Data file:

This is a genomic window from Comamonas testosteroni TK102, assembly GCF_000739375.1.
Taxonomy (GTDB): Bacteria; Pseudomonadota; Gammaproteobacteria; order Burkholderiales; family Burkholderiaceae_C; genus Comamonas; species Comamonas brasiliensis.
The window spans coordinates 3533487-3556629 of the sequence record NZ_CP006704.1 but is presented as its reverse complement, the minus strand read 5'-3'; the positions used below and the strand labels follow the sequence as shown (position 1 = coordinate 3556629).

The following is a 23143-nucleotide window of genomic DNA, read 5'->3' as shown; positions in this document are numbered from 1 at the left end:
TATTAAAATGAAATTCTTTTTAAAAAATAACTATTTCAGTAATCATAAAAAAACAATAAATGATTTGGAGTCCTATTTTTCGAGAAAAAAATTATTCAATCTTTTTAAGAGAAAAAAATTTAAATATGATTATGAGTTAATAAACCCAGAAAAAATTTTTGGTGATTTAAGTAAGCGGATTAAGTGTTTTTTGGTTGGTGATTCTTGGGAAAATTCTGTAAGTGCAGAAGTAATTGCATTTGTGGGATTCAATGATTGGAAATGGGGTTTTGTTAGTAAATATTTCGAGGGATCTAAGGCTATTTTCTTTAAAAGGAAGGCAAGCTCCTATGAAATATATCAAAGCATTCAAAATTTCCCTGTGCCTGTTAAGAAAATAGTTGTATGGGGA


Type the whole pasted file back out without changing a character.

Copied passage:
This is a genomic window from Comamonas testosteroni TK102, assembly GCF_000739375.1.
Taxonomy (GTDB): Bacteria; Pseudomonadota; Gammaproteobacteria; order Burkholderiales; family Burkholderiaceae_C; genus Comamonas; species Comamonas brasiliensis.
The window spans coordinates 3533487-3556629 of the sequence record NZ_CP006704.1 but is presented as its reverse complement, the minus strand read 5'-3'; the positions used below and the strand labels follow the sequence as shown (position 1 = coordinate 3556629).

The following is a 23143-nucleotide window of genomic DNA, read 5'->3' as shown; positions in this document are numbered from 1 at the left end:
TATTAAAATGAAATTCTTTTTAAAAAATAACTATTTCAGTAATCATAAAAAAACAATAAATGATTTGGAGTCCTATTTTTCGAGAAAAAAATTATTCAATCTTTTTAAGAGAAAAAAATTTAAATATGATTATGAGTTAATAAACCCAGAAAAAATTTTTGGTGATTTAAGTAAGCGGATTAAGTGTTTTTTGGTTGGTGATTCTTGGGAAAATTCTGTAAGTGCAGAAGTAATTGCATTTGTGGGATTCAATGATTGGAAATGGGGTTTTGTTAGTAAATATTTCGAGGGATCTAAGGCTATTTTCTTTAAAAGGAAGGCAAGCTCCTATGAAATATATCAAAGCATTCAAAATTTCCCTGTGCCTGTTAAGAAAATAGTTGTATGGGGA